WILLIAMS: The Hump Day Camel?

ARONCZYK: I don't remember the Hump Day Camel.

WILLIAMS: Oh, my God. We put this camel in a sea of cubes, and he's walking around annoying everybody, asking them what day it is. What day is it? What day is it?

ARONCZYK: (Laughter).

WILLIAMS: It's hump day. Hump day.




ARONCZYK: Matt says that there was a school where the teachers actually made a rule that on Wednesdays, the kids could not walk around saying, hump day, hump day, hump day because it was making the teachers crazy.

MALONE: That is how you know your ad campaign is working. But more broadly, between 1999 and today, GEICO has gone from the seventh largest auto insurance company to the second largest. And their slice of that very, very competitive pie grew from 2% to 14%.

ARONCZYK: And according to Ad Age, 98% of people recognize the GEICO Gecko - definitely wonder who that 2% is. And this is why they now teach the GEICO and the Gecko in business school and why there are entire chapters of marketing textbooks with themes like GEICO. What a great example.

MALONE: Yeah, because GEICO has, like, kind of won in a big way. And one of the ways you can tell this is because every other insurance company has created their own mascot over the last 20 years.

ARONCZYK: Progressive launches Flo.


STEPHANIE COURTNEY: Welcome to progressive.com. Did you find...

ARONCZYK: Then Farmers Insurance creates Professor Burke.


J K SIMMONS: Farmers' auto multipolicy discount...

MALONE: Then Mayhem, of course.


WINTERS: Protect them from mayhem like me.

MALONE: Then Jake from State Farm.


UNIDENTIFIED PERSON #6: Jake from State Farm...

ARONCZYK: LiMu Emu in there.



MALONE: And, like, just throw all of GEICO's, like, five mascots in here.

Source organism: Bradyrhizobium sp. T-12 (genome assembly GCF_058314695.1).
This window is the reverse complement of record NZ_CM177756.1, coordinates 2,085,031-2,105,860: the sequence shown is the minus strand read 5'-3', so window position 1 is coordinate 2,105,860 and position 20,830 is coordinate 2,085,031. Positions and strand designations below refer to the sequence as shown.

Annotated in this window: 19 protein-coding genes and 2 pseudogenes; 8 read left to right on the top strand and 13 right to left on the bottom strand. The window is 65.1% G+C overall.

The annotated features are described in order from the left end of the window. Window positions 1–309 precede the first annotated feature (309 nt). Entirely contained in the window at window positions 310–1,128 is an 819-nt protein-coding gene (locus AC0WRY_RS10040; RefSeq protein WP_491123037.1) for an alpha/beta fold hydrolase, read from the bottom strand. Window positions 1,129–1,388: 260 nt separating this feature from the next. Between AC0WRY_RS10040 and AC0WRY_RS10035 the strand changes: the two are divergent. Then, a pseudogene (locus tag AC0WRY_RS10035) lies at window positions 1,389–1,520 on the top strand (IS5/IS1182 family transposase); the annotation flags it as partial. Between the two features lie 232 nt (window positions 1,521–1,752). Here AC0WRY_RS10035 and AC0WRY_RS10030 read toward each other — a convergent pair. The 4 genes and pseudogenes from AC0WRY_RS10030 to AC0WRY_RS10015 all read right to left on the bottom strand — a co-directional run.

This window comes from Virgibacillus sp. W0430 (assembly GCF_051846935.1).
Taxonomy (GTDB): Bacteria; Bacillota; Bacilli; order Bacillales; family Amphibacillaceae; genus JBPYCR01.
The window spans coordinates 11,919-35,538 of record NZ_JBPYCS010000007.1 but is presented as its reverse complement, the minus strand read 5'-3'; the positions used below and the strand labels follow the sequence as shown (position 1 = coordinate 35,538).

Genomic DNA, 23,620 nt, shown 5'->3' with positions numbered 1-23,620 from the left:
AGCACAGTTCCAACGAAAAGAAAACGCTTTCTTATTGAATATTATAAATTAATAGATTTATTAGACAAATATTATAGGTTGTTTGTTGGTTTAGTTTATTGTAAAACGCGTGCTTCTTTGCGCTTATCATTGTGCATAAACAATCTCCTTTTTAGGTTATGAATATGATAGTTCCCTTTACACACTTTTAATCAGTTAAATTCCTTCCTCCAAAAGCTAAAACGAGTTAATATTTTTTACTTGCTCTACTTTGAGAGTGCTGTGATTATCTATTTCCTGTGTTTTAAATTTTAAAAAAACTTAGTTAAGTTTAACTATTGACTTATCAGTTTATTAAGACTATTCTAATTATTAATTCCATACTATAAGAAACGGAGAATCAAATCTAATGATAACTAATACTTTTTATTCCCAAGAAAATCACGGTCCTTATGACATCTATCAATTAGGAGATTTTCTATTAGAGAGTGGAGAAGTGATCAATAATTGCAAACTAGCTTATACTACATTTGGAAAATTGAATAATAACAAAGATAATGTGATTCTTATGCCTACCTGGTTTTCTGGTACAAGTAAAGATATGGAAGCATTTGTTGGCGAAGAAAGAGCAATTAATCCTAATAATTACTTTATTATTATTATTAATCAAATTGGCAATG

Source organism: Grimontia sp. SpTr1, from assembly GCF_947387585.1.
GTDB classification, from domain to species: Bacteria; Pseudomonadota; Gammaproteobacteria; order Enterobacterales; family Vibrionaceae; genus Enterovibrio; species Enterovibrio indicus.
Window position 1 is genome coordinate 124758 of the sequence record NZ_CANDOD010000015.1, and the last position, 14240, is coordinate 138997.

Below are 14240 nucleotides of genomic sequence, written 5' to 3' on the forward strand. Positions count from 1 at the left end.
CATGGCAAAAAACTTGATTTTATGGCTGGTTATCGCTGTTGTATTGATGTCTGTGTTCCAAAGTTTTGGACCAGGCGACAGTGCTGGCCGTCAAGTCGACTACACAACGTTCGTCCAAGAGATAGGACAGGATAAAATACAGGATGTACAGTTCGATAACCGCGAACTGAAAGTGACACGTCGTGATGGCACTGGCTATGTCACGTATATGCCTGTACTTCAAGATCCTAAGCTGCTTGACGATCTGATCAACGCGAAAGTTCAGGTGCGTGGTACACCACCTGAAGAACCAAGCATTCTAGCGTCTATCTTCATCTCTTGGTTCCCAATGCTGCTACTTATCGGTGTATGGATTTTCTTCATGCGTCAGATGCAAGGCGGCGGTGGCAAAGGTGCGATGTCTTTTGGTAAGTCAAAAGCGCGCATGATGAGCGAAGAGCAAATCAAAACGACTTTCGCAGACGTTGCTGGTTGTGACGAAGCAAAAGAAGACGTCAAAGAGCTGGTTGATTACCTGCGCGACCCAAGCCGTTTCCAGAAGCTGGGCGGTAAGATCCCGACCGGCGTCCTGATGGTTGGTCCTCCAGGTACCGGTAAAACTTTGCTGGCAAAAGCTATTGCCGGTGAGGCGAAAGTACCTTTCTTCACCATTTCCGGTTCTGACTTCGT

MALONE: And now, whether we like it or not, we all live in this bizarro MCU - mascot cinematic universe or - whatever. It is a new equilibrium, for sure, where we're - just like in the '70s and '80s, we have this handful of insurance companies all adopting roughly the same advertising approach. Back then, it was boring, serious, scary ads. Today, it is these weird, funny mascots.

ARONCZYK: Except now, the insurance companies are also in a spending arms race. At the beginning of this story, back in the 1990s, GEICO's ad budget was, like, $40 million. And now, it is more than $1.5 billion.

MALONE: One and a half billion dollars is a number that I will repeat before I disclose that I...

ARONCZYK: (Laughter).

MALONE: ...Am a GEICO auto insurance customer. And that advertising number makes me a little (vocalizing) because, you know, at least some of that ad money is coming from premiums. And as much as I love that darn gecko, I would much rather have a lower car insurance premium than watch more gecko commercials - not that this is just a GEICO problem.

ARONCZYK: No. Our friends at Ad Age have also studied this. Insurance companies now spend more on advertising than almost any other brands. Three of the top six ad spenders are insurance companies - GEICO, Progressive and State Farm.

WILLIAMS: I think it's kind of turned into a bit of a kind of prisoner's dilemma for those marketers, which is that they've all started spending lots of money, so they all have to follow suit. And if they want to stay competitive, they have to keep up with the spend that others in the category are doing. And it's just gotten - it's gotten dominant.

MALONE: Mascots - net good, net bad - costing me, Kenny Malone, more money on my car insurance. Maybe - but also, Amanda...


MALONE: It still does seem pretty fun to have a mascot.

ARONCZYK: I want a mascot.

MALONE: We ****

MALONE: ****** did want our own mascot at PLANET MONEY.

ARONCZYK: So we figured while we have Matt Williams, this very successful ad exec, on the line, we decided we should pick his brain. What else should we know about these famous mascots?

WILLIAMS: Every character that, you know, becomes sort of an iconic advertising character is one that people have thought really deeply about. There are people who have thought really deeply about the Pillsbury Doughboy and about the GEICO Gecko and...


WILLIAMS: ...What's their personality? What are they like? Where are they in the world? You know, what kind of person are they? You know? And when they're thoughtful and they're put together in the right way, these kind of characters can have a really powerful place in the world.

MALONE: Matt tells us that all the characters we love - Mr. Peanut, the Energizer Bunny, Tony the Tiger - they all have their own, like, rulebook that says who that character is.